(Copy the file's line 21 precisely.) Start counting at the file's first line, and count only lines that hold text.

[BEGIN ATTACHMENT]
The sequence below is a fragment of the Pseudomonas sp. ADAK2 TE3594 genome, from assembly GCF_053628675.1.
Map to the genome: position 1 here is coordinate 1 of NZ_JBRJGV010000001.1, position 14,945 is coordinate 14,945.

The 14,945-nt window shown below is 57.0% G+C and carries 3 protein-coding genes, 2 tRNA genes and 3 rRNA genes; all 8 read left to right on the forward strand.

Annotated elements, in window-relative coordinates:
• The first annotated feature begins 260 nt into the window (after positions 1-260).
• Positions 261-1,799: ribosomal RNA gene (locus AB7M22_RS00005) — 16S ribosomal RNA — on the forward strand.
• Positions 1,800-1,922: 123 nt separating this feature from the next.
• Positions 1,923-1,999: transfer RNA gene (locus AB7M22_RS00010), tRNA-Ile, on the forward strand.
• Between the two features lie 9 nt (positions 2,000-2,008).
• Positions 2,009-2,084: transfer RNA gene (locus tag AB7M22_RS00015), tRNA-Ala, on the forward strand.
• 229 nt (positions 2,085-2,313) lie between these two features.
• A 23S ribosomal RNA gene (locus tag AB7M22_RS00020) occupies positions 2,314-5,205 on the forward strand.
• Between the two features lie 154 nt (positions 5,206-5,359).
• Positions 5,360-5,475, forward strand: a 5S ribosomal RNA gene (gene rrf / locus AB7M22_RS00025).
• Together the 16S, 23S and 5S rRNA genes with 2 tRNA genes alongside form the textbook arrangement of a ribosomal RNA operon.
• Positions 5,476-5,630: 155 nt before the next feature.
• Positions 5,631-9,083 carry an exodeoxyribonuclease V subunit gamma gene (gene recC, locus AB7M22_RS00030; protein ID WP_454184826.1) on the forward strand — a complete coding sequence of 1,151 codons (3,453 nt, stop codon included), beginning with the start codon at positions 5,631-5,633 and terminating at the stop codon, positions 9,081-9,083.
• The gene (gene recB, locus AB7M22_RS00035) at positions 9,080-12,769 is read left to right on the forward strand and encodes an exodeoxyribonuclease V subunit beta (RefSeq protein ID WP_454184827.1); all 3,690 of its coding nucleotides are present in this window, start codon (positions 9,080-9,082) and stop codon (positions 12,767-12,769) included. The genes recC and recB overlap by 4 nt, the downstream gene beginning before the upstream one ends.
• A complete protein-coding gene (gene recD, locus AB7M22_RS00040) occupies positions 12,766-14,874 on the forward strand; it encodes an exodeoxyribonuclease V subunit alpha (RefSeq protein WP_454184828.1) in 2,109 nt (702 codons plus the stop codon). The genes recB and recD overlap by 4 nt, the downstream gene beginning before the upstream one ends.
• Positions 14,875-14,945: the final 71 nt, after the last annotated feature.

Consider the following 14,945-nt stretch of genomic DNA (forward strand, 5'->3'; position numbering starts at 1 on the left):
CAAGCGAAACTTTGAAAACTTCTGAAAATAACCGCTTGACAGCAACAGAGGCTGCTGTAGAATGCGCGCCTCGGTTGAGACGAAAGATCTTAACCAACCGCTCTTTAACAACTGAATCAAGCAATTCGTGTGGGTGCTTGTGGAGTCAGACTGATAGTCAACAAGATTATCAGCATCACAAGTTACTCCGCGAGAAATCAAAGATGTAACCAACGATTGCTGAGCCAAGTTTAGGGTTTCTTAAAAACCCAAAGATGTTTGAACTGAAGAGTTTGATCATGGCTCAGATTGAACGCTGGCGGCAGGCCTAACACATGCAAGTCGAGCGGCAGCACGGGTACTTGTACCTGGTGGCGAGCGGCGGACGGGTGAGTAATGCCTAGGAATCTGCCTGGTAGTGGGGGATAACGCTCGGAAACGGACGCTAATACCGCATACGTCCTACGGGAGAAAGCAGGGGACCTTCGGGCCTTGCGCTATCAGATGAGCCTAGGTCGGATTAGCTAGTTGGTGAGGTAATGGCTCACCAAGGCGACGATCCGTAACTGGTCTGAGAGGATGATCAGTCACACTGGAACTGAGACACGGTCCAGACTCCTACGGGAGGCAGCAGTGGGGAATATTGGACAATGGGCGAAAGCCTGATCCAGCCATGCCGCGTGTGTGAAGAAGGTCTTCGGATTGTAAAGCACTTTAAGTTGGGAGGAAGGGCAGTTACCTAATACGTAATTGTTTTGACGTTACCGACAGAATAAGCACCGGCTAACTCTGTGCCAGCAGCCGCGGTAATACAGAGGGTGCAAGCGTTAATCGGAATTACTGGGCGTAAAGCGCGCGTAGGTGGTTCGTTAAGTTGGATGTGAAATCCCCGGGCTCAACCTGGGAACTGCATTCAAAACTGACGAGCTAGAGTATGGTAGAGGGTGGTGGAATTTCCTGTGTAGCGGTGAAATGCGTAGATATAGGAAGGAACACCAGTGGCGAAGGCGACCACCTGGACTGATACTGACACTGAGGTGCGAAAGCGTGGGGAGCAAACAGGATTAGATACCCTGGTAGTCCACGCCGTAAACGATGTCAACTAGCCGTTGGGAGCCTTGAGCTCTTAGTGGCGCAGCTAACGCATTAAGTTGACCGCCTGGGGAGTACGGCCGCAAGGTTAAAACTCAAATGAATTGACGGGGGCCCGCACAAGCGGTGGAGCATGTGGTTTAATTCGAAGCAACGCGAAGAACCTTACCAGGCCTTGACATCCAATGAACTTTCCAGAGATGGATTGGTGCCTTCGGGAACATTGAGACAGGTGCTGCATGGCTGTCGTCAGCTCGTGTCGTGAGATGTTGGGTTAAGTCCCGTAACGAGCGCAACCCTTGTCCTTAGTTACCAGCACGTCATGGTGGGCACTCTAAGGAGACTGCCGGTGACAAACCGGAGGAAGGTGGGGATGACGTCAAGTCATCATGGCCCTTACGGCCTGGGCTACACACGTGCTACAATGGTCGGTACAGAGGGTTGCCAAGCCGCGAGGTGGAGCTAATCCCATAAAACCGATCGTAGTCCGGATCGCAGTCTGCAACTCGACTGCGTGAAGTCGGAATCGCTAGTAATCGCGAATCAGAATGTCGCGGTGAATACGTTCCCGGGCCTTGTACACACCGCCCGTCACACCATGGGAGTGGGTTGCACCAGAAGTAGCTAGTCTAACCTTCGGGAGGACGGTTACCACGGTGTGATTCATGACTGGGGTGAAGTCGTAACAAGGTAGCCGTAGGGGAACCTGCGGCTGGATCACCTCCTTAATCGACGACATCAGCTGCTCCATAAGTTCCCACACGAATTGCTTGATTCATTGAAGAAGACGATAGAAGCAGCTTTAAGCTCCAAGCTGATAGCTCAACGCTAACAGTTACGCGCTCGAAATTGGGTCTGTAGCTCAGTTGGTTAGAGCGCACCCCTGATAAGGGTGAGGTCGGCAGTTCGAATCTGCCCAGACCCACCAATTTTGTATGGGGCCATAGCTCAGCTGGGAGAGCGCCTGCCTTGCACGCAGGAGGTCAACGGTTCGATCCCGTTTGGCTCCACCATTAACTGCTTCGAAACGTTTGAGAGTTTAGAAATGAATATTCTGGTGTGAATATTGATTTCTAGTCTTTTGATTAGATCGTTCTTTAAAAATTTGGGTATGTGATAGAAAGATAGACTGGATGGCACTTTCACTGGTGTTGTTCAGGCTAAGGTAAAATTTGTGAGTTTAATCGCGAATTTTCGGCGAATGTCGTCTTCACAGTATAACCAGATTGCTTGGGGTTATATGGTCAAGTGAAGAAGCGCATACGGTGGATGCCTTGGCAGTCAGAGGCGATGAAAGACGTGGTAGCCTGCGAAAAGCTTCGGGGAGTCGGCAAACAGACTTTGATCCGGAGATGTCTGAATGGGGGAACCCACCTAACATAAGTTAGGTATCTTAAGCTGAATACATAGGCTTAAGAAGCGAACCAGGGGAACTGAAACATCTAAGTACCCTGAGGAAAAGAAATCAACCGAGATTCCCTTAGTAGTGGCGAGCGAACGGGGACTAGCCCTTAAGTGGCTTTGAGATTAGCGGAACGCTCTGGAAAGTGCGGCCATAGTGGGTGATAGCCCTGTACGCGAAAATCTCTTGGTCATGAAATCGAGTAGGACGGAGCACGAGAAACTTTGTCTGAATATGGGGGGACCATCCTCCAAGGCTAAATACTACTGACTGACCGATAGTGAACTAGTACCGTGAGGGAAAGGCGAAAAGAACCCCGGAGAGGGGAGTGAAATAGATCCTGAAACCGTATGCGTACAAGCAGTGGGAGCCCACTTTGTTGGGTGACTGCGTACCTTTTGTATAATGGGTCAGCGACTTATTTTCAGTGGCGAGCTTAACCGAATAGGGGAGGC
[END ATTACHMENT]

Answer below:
Consider the following 14,945-nt stretch of genomic DNA (forward strand, 5'->3'; position numbering starts at 1 on the left):